Thursday, 7 April 2016

INTRODUCTION TO CALENDAR SPREADS

TIME SPREADS
DEFINITION: A calendar spread is a position with two options; buy one option and sell another. Both options are calls or both are puts, with the same underlying asset and strike price, but different expiration dates.  Buying the option that expires later, is BUYING the calendar spread.  Buying the option that expires earlier, is SELLING the calendar spread. Traders almost always buy calendars because the margin requirement is steep for sellers (For margin considerations, the short option is considered to be naked, or unhedged). 
At one time, it was common to refer to calendar spreads as 'time spreads.'
Example 
     Buy 10 IBM Jul 18 '14 100 calls
     Sell 10 IBM Jun 20 '14 100 calls
The calendar is commonly used when the trader believes that the:
·         Underlying stock will be priced near the strike price at, or near, expiration. 
·         Implied volatility of the longer-term option will increase over the lifetime of the trade.
Note: The options do not have to expire in consecutive weeks or months.
The distance between expiration dates is immaterial; the only requirements for a calendar spread are that the underlying asset and strike price are identical.
How does the calendar earn a profit? 
The calendar spread takes advantage of the fact that options with shorter lifetimes decay more quickly than options with longer lifetimes. Thus, all else being equal, as time passes both options lose value, but the spread value increases.
The world is not quite that simple.  If the rate of time decay were the only factor, calendars would be profitable almost all the time.  Other factors affect the calendar spread. The two primary factors are:
1. STOCK PRICEThe calendar reaches is highest value when the underlying stock is priced exactly at the strike price as expiration arrives. The data in the table below illustrates the point.
ASSUMPTIONS: IBM is $XXX per share; date: Jun 18, 2014, 4:00 PM ET;  Implied Volatility is 45.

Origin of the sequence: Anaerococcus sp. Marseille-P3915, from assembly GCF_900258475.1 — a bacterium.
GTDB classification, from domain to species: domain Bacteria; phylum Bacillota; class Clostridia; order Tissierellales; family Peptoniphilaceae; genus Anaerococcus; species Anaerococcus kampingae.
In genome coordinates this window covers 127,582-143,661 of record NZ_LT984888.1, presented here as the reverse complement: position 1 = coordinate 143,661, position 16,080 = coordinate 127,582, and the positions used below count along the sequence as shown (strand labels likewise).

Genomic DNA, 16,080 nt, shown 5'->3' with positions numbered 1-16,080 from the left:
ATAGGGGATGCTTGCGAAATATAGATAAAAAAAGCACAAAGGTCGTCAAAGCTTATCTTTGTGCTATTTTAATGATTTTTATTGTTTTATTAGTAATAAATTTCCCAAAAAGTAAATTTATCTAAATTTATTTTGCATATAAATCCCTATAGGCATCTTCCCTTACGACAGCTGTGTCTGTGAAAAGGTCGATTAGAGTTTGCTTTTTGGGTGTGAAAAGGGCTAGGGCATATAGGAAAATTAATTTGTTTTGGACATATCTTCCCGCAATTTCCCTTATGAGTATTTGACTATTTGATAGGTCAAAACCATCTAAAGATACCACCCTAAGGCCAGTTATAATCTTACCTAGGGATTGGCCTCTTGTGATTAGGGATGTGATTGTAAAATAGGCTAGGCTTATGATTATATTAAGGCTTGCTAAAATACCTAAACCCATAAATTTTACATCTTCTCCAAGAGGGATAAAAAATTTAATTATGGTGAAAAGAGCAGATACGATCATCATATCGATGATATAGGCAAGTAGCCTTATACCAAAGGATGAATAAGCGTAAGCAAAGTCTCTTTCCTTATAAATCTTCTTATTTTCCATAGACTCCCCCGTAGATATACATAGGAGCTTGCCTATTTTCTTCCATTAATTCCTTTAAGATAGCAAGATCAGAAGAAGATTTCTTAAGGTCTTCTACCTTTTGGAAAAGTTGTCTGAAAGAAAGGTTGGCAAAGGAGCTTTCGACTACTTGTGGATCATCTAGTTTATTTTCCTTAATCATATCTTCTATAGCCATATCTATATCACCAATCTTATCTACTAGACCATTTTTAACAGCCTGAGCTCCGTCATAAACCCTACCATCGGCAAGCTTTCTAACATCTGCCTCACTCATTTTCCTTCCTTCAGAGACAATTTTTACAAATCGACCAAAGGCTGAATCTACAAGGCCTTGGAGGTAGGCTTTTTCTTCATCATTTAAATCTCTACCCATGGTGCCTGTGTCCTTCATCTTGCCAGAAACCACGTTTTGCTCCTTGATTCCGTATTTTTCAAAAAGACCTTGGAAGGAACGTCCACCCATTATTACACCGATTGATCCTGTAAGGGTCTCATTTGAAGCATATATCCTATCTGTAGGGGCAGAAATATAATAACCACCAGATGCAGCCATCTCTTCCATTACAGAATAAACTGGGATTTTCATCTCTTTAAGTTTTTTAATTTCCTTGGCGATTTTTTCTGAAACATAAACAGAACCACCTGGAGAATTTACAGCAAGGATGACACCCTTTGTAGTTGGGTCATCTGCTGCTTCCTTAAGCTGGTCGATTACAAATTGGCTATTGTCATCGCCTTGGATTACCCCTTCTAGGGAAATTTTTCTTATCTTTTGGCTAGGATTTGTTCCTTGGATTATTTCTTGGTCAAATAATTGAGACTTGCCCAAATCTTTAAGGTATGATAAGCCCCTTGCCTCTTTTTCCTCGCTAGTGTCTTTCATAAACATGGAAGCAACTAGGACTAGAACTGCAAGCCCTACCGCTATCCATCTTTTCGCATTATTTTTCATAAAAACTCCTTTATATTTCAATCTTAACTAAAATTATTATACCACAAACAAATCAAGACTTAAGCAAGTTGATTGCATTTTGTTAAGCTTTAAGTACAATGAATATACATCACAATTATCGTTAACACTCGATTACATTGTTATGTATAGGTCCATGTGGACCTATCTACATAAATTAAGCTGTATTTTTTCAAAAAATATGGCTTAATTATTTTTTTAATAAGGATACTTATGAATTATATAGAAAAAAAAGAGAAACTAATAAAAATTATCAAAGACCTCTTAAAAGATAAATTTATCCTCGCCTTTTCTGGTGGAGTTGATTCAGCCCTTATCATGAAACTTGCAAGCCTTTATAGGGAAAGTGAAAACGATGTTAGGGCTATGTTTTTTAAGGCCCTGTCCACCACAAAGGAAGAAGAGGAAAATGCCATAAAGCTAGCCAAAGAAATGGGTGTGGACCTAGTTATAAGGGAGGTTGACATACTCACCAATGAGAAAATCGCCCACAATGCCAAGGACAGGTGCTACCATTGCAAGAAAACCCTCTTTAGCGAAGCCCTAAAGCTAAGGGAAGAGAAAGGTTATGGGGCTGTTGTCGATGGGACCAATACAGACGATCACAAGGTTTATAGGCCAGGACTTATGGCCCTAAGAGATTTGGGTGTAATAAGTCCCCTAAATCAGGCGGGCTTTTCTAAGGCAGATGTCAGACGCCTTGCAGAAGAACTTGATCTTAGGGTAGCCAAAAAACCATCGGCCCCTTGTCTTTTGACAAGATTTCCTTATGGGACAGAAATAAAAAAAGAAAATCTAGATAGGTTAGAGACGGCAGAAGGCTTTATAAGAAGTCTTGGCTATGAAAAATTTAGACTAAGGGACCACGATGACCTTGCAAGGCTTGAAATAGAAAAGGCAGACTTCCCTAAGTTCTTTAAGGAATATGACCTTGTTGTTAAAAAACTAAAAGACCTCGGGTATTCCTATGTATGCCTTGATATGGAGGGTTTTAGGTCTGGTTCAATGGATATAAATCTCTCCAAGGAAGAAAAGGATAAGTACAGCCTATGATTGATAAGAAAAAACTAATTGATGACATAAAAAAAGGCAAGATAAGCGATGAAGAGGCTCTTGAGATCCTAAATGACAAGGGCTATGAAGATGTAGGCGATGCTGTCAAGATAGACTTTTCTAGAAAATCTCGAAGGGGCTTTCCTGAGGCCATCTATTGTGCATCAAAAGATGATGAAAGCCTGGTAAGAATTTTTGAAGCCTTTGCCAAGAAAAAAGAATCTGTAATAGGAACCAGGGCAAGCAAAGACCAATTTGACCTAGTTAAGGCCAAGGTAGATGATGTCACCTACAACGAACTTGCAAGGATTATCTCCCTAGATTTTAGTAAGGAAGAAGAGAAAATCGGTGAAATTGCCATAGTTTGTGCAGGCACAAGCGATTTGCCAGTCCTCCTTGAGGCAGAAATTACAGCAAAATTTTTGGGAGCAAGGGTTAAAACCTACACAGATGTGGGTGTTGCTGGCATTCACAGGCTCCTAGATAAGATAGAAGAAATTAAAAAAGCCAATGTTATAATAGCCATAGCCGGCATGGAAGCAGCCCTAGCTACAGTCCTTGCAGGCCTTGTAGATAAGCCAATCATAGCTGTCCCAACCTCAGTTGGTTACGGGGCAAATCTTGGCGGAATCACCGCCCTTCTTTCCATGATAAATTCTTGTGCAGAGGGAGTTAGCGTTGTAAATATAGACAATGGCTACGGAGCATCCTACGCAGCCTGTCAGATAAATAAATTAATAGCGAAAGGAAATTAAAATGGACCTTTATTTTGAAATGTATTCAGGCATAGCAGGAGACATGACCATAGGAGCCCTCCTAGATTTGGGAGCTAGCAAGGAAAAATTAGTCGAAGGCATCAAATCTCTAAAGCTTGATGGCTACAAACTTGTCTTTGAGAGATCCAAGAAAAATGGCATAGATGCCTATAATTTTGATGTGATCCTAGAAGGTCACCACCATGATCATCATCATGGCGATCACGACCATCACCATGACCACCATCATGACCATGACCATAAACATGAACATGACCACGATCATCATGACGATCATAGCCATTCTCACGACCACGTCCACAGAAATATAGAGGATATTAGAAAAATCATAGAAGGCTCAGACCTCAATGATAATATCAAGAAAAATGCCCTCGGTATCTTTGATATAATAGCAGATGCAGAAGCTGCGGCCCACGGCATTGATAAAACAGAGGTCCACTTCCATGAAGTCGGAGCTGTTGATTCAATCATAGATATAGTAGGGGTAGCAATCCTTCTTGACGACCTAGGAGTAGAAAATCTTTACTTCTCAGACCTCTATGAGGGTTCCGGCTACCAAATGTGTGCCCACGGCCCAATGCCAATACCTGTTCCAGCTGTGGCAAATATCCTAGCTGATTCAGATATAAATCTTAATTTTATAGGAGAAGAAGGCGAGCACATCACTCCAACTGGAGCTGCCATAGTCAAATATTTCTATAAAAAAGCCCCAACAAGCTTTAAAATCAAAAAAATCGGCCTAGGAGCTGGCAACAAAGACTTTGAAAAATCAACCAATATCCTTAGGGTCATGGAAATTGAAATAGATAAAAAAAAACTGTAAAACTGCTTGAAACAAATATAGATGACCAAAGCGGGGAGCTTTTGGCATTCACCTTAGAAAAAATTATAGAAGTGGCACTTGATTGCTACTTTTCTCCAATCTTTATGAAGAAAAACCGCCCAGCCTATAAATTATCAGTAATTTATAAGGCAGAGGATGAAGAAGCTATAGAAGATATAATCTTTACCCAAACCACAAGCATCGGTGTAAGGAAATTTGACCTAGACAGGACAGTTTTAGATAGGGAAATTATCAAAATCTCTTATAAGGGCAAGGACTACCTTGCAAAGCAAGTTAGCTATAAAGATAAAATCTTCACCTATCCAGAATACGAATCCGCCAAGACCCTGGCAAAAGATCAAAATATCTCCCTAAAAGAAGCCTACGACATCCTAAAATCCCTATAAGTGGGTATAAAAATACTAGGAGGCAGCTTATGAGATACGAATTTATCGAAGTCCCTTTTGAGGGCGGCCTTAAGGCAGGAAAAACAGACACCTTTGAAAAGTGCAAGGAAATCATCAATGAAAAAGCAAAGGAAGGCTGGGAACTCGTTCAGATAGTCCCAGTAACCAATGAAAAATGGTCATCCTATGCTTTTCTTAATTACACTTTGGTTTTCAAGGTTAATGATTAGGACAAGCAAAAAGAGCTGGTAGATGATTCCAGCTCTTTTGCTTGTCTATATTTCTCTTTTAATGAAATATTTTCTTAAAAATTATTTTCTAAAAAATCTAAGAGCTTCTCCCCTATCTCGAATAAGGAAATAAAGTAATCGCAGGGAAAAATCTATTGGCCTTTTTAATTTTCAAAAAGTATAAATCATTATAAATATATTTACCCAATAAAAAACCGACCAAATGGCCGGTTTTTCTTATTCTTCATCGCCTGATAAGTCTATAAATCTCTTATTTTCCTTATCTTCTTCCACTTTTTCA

NOTE: When IBM is $100 or less, the Jun 100 call expires worthless and the value of the Jul 100 call is the value of the calendar spread.
When IBM is above $100, the Jun call is in the money.  For the values in the table, assume that the IBM Jun 100 call is bought at parity (the option's intrinsic value, or the amount by which it's in the money) and the IBM Jul 100 call is sold at it's value.
 
IBM Price 
 88
 92
 96
100
104
108
112
Jun 100
$0.00
$0.00
$0.00
$0.00
$4.00
$8.00
$12.00
Jul 100
$0.93
$1.80
$3.13
$4.97
$7.32
$10.13
$13.31
 
 
 
 
 
 
 
 
Spread
$0.93
$1.80
$3.13
$4.97
$3.32
$2.13
$1.31
 Look at the data in the bottom row.  The value of the spread is highest when the stock is near the strike price and steadily decreases as the stock moves away from the strike in either direction.
Thus, when trading calendar spreads, it's advantageous to have an idea where the stock price is headed. For traders who are uncomfortable predicting such outcomes, I do not recommend trading calendars. 
2. IMPLIED VOLATILITY
The Table below is similar and shows the value of the spread when IBM is $100 at expiration and implied volatility varies. This time the maximum value occurs when IV is at its highest level.

 Implied Vol
   30
   35
  40
 45
  50
  55
 60
Jun 100
$0.00
$0.00
$0.00
$0.00
$0.00
$0.00
$0.00
Jul 100
$3.32
$3.87
$4.42
$4.97
$5.53
$6.08
$6.63
 
 
 
 
 
 
 
 
Spread
$3.32
$3.87
$4.42
$4.97
$5.53
$6.08
$6.63
 

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